Not too long ago I read a story about an Amazon tribe and a very special game. Two teams were chosen with no particular criteria as to strength or acumen. Each team would hoist a log onto their shoulders and then they would run. As one team began to lag behind the other, members of the leading team would peel off to join the second place team. If the team in the lead fell back, the other team would come to their aid. This back and forth dance would continue until the finish line was in sight and the object of the game accomplished: a tie.
I’ve scoured the internet for proof of this tribe and if the story was true, but I found no validation in the annals of the Google realms. Yet the story reverberates with a deeper truth that reaches beyond any sound byte or downloaded video evidence. It speaks to an innate quality within each of us to help the other, to reach out and give a hand up to someone who has fallen into the margins of this competitive world.
Getting ahead could be argued to be part and parcel of our primitive objective, a summary conclusion of Darwin’s theory of evolution and the precept of survival of the fittest. We see it acted out everyday in the halls of education with objectifying grading systems, in the bastions of corporations and organizations where promotions serve as ephemeral proof of innate worth, on the playing fields in nearly every North American community where play has devolved into obsession and at times hand-to-hand combat. How many times have we heard of parents brawling at their children’s soccer/baseball/hockey games in the name of winning at all costs, even if it means cruelty to someone else’s child? What lessons are seeding themselves into the consciousness of each of those children and each of us? Even seeing those disparaging parents as other from ourselves is to cannibalize our own humanity. Can we turn the anger and resentment we may feel towards those vengeful mothers and fathers into empathy and deep compassion?
When I think of intense sports rivalries such as the Super Bowl or the Olympics or the Stanley Cup, the moments that settle into my heart are not those of the winners holding medals or fabricated prizes high over their heads, but rather of the instances of humanity shared in brief encounters of forgotten competition. Take Canadian sailor, Lawrence Lemieux, who at the 1988 Olympics in Korea abandoned his chance for a medal by coming to the aid of a two competitors whose boat had capsized in high winds. There was the faultless humanity of high school track competitor, Meghan Vogel, who will probably not be remembered for winning the 1600 meter Ohio State Championship in 2012, but instead for her small act of compassion to aid fellow runner, Arden McMath, after she fell near the end of the 3200 meter race. Not only did Meghan carry her injured companion to the finish line, she pushed her ahead so that Arden would not finish last.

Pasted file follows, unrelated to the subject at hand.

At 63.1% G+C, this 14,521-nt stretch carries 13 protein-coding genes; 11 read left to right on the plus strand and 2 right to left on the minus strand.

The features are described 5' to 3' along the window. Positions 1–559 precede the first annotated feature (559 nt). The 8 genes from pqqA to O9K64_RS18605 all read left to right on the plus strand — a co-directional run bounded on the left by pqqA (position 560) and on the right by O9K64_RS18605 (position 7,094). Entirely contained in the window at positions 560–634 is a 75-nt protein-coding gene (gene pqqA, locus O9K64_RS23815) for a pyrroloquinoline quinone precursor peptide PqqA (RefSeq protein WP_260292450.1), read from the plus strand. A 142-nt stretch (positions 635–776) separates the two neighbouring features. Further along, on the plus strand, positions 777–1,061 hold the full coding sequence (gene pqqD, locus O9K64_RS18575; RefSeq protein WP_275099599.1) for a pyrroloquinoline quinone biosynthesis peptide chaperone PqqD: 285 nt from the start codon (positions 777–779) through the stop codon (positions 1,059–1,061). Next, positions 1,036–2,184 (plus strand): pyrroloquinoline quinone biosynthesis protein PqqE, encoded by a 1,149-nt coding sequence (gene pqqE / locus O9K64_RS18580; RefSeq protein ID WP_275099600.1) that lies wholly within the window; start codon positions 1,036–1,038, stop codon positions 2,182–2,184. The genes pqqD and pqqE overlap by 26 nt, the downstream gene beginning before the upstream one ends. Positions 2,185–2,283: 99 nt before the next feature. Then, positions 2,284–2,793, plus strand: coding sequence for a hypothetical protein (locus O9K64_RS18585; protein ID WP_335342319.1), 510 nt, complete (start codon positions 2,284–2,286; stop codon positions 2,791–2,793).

In a recent Nature article, Harvard researchers David G. Rand, Joshua D. Greene and Martin A. Nowak used an economic game to determine whether we as individuals are predisposed to selfishness or if we are innately wired for cooperation. Their findings showed that cooperation at the cost of personal gain is instinctive to our human nature; that “our gut response is to cooperate — but given more time to think the logic of self-interest undermines collective action and we become less generous.”
If we truly listen to the little voice inside of us, the one that answers before our brain has a chance to enter the conversation, imagine where our hearts could lead us. More of us would be like Lawrence Lemieux and Meghan Vogel, reaching out our hands of generosity to a colleague or a competitor or a stranger in a park. Grades would matter less in school and instead virtues of loving kindness and compassion, joy for another and equanimity would be the hallmarks of a successful scholar. Boards of Directors would vote for fair salaries for all and redistribute profits to their local communities. Multi-millionaire sports figures would buy up every golf course and turn them into nature and village sanctuaries, where public parks and community gardens, shops and affordable housing would coexist side by side. And that game of the Amazon would make its way to the playgrounds and sports arenas of the world, maybe even as an Olympic event, unless there’s no need for that sort of thing anymore. Perhaps the hunger for competition and winning will evaporate like a veil of mist that has clouded our view of each other for far too long.
Here’s a little exercise to try. The next time you’re waiting at a traffic light or running a 10K race or in line at Starbuck’s, consider moving aside and letting that person who’s behind you go ahead, not for thanks or for something in return, but just as a simple act of kindness. The aim of compassion is not to win or to lose or to even tie; it’s to let go of the goal entirely. To recognize that nothing lasts, even gold medals, and the truest reflection of ourselves is in our humanity to another. That’s a finish line worth crossing.
Screen shot from YouTube video of Meghan Vogel